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 January 2nd, 2019, 09:07 PM #1 Senior Member   Joined: Sep 2015 From: USA Posts: 2,631 Thanks: 1470 super huge numbers mod a big number what is the general method for say finding the last 10 digits of the number $n=2012^{2011^{2010}}$ I'm thinking that you first find $n_1=2012^{2011}\pmod{10^{10}}$ and then $n_2 = n_1^{2010} \pmod{10^{10}}$ and if say $10^{10}$ was prime, or relatively prime to $2012$ then Fermat's Little Theorem or Euler's Theorem can be brought into play but that doesn't occur here. Is there some trick I'm not aware of? (almost certainly) January 2nd, 2019, 09:48 PM #2 Senior Member   Joined: Aug 2012 Posts: 2,424 Thanks: 759 What are the powers of $2012^n \bmod10$? They're 2, 4, 8, or 6 depending on whether n is 1, 2, 3, or 4 mod 4. So the problem is reduced to calculating $2011^{2010} \bmod 4$. That's the general idea for how to reduce a level in these types of problems. You just have to keep track of all the cycles and levels. Last edited by Maschke; January 2nd, 2019 at 09:56 PM. January 2nd, 2019, 09:55 PM   #3
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 Originally Posted by Maschke What are the powers of $2012^n \bmod10$? They're 2, 4, 8, or 6 depending on whether n is 1, 2, 3, or 4 mod 4. So the problem is reduced to calculating $2011^{2010} \bmod 4$. That's the general idea for how to reduce a level. You keep going like that. Hopefully keeping track of all the cycles at each level isn't too intractable for the specific problem at hand.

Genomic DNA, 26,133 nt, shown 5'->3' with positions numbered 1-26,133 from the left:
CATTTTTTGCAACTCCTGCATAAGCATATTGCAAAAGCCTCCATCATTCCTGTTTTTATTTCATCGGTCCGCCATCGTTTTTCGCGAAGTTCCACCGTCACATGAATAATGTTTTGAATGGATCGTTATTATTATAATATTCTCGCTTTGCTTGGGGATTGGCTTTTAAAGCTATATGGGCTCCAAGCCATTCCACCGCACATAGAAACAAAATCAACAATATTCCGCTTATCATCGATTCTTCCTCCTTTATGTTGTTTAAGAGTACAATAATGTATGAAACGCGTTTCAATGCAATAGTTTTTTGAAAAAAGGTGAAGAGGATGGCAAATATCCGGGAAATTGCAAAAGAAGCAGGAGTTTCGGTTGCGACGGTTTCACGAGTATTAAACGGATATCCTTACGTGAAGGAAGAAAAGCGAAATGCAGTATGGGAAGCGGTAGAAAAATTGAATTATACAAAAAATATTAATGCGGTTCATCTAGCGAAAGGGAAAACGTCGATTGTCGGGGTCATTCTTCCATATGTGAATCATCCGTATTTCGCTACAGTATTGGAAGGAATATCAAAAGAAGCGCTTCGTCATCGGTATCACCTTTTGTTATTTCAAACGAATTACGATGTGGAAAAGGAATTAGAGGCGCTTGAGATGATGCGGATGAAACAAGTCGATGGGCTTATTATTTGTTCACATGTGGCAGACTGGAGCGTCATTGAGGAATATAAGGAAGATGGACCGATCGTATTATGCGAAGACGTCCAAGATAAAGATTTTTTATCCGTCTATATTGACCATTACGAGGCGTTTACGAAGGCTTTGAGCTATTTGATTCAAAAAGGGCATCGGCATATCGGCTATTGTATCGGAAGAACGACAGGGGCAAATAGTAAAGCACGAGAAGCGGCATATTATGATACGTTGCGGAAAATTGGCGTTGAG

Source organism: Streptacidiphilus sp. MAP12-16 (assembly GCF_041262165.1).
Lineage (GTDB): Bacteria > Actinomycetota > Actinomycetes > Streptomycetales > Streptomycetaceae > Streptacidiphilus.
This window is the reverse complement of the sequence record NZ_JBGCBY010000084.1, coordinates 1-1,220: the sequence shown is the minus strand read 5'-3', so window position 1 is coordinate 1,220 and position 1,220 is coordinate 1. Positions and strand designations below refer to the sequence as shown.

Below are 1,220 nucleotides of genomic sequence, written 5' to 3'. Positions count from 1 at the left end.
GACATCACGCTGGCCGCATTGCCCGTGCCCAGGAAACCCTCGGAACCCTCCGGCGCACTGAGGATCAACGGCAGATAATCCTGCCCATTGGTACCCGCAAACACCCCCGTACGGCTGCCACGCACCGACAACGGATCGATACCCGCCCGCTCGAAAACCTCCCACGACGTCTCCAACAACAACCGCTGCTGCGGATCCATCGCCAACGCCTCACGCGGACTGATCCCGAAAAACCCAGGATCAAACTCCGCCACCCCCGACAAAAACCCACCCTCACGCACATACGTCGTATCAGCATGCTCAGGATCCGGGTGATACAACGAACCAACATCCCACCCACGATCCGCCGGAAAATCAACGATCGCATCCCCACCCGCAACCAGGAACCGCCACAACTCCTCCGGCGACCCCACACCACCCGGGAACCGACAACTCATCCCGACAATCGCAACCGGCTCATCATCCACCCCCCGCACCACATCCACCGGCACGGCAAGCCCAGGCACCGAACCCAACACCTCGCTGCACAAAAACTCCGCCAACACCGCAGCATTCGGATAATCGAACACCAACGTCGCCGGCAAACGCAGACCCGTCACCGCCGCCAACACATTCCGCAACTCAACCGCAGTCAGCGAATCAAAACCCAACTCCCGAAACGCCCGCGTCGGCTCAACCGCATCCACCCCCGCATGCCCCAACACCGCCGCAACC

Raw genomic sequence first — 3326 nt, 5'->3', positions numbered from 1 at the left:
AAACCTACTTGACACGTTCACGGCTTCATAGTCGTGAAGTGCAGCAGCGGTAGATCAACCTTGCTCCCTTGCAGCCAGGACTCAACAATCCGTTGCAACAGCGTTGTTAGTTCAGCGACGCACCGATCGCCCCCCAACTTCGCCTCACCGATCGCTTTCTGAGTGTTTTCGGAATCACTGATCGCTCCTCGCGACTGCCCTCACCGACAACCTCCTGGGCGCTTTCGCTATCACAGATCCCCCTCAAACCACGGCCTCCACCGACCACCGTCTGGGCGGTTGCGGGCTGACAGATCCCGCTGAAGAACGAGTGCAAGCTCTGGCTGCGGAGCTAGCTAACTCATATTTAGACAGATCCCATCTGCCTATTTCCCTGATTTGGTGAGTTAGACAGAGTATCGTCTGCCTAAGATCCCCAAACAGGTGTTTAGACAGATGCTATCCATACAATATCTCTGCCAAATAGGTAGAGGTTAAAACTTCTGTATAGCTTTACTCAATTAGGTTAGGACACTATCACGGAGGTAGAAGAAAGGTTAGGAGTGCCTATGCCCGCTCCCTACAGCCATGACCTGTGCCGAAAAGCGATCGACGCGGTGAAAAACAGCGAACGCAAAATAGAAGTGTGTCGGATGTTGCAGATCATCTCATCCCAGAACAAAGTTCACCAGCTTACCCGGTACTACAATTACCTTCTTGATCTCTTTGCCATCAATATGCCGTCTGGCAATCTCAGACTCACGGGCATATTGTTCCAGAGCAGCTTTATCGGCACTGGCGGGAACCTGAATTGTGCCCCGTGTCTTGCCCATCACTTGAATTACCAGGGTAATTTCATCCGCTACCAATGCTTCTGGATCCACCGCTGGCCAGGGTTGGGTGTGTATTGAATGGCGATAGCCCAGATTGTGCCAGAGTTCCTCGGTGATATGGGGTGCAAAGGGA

mod $10$ would be easy... this is mod $10^{10}$ January 2nd, 2019, 09:57 PM   #4
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 Originally Posted by romsek mod $10$ would be easy... this is mod $10^{10}$
Oh sorry nevermind. January 2nd, 2019, 11:42 PM #5 Senior Member   Joined: Oct 2009 Posts: 905 Thanks: 351 The idea seems to first split this into two equations, one mod $2^{10}$ and one mod $5^{10}$. This can be done with the chinese remainder theorem. January 3rd, 2019, 11:18 AM   #6
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What I have done that works, but requires software, is to

decompose the exponent into it's base 2 digits

by repeatedly squaring and modding starting the with base number
set up a table of the $2^k$ powers of the base mod $10^{10}$

i.e.

$(2012) \pmod{10^{10}} \\ (2012)^2 \pmod{10^{10}}\\ \dots \\ (2012)^{2^k} \pmod{10^{10}}$ etc.

Then for 1's in the binary expansion select the appropriate value from this list.
These are all <=10 digit numbers so while they are big they aren't that big.

Take this selected list and again multiply mod through the entire list. Then you repeat the entire process using this new base and the second exponent.

The sheet doesn't show that.
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Last edited by romsek; January 3rd, 2019 at 11:21 AM. Tags big, huge, mod, number, numbers, super Thread Tools Show Printable Version Email this Page Display Modes Linear Mode Switch to Hybrid Mode Switch to Threaded Mode Similar Threads Thread Thread Starter Forum Replies Last Post GIjoefan1976 Algebra 9 March 9th, 2016 08:59 PM 3972 Number Theory 4 January 12th, 2016 11:20 AM mobel Number Theory 9 September 26th, 2015 06:54 AM sankarshan87 Number Theory 8 July 27th, 2013 03:04 PM Axel Calculus 3 June 4th, 2011 08:14 PM

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